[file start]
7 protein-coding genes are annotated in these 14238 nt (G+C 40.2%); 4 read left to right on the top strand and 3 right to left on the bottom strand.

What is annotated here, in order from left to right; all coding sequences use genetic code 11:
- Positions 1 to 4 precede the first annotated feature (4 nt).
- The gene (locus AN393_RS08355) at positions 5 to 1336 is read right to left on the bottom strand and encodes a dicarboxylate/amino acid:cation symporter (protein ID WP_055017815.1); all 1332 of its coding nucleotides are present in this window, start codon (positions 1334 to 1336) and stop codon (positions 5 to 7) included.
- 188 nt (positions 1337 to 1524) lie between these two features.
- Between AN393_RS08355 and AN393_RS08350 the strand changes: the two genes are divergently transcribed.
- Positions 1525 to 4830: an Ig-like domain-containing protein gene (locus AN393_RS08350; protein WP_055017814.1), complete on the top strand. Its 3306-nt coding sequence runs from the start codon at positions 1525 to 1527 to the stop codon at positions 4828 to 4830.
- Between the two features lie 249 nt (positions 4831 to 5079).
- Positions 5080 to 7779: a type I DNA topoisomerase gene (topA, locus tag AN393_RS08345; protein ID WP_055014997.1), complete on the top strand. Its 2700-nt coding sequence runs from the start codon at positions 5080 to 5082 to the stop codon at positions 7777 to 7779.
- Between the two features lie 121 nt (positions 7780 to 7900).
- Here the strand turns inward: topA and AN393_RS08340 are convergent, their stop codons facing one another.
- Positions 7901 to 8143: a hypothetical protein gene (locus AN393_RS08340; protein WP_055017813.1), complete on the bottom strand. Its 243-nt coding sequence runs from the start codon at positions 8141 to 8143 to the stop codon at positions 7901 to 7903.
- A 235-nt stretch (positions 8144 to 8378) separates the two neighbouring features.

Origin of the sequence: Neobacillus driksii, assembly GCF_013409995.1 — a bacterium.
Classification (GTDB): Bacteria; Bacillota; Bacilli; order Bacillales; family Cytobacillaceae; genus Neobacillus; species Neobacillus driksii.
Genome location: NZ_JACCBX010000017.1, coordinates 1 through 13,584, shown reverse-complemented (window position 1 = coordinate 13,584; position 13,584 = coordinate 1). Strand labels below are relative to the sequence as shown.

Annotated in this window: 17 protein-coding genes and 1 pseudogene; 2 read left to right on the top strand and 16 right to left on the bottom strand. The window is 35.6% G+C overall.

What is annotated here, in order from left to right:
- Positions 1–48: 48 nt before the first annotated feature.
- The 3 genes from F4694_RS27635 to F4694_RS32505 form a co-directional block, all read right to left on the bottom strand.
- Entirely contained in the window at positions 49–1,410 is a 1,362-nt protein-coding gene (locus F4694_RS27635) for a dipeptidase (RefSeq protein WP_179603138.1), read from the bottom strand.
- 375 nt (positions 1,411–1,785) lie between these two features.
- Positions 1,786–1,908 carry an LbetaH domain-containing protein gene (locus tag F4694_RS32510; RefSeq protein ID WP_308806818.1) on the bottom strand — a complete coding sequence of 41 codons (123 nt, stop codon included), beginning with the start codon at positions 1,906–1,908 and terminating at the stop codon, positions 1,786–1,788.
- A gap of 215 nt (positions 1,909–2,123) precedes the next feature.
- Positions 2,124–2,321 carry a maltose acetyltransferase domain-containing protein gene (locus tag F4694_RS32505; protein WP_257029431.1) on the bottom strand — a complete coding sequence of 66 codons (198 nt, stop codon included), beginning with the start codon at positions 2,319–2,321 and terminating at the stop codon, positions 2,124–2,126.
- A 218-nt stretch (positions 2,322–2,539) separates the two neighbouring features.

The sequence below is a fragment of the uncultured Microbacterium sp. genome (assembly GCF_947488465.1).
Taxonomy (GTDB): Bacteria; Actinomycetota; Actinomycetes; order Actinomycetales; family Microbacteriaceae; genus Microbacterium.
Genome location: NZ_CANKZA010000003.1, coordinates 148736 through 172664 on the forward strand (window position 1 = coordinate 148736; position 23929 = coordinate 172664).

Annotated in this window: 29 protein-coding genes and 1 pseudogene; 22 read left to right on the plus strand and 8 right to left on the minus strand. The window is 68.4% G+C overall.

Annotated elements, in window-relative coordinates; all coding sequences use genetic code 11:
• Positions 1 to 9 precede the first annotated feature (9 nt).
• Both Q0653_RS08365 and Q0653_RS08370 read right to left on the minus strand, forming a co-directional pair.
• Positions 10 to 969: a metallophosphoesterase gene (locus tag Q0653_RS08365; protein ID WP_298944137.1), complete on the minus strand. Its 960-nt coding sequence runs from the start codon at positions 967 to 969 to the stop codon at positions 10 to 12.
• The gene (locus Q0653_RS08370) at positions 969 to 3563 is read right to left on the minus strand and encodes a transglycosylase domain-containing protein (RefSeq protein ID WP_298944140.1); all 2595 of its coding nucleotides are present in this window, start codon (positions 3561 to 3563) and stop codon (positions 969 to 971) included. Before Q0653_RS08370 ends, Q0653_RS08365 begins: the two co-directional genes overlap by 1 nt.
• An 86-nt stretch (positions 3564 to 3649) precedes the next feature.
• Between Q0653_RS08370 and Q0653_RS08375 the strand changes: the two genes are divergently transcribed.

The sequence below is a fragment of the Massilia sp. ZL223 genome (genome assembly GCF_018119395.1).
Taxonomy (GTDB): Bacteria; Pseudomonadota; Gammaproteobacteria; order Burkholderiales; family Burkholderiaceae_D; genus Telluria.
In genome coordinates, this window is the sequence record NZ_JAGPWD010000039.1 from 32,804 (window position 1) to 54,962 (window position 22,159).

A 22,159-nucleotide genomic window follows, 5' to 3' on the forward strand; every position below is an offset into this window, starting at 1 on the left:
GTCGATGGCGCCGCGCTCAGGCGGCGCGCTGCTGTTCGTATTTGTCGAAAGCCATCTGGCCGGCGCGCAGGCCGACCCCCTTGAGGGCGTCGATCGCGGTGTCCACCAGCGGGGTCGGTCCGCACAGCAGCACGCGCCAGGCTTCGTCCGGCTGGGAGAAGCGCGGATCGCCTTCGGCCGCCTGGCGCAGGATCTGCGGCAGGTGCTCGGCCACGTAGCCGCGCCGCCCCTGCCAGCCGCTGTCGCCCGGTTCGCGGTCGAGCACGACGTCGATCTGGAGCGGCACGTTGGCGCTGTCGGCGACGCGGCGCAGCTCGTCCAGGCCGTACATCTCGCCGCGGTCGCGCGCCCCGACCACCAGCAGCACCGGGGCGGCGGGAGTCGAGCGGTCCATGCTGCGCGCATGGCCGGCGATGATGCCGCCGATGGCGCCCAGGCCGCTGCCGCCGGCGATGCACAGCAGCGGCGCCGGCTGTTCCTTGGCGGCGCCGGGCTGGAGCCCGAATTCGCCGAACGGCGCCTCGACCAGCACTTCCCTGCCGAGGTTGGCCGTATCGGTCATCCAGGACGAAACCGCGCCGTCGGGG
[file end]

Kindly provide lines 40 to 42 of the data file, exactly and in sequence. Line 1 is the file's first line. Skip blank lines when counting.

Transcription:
In genome coordinates, this window is the sequence record NZ_JAGPWD010000039.1 from 32,804 (window position 1) to 54,962 (window position 22,159).

A 22,159-nucleotide genomic window follows, 5' to 3' on the forward strand; every position below is an offset into this window, starting at 1 on the left:
GTCGATGGCGCCGCGCTCAGGCGGCGCGCTGCTGTTCGTATTTGTCGAAAGCCATCTGGCCGGCGCGCAGGCCGACCCCCTTGAGGGCGTCGATCGCGGTGTCCACCAGCGGGGTCGGTCCGCACAGCAGCACGCGCCAGGCTTCGTCCGGCTGGGAGAAGCGCGGATCGCCTTCGGCCGCCTGGCGCAGGATCTGCGGCAGGTGCTCGGCCACGTAGCCGCGCCGCCCCTGCCAGCCGCTGTCGCCCGGTTCGCGGTCGAGCACGACGTCGATCTGGAGCGGCACGTTGGCGCTGTCGGCGACGCGGCGCAGCTCGTCCAGGCCGTACATCTCGCCGCGGTCGCGCGCCCCGACCACCAGCAGCACCGGGGCGGCGGGAGTCGAGCGGTCCATGCTGCGCGCATGGCCGGCGATGATGCCGCCGATGGCGCCCAGGCCGCTGCCGCCGGCGATGCACAGCAGCGGCGCCGGCTGTTCCTTGGCGGCGCCGGGCTGGAGCCCGAATTCGCCGAACGGCGCCTCGACCAGCACTTCCCTGCCGAGGTTGGCCGTATCGGTCATCCAGGACGAAACCGCGCCGTCGGGG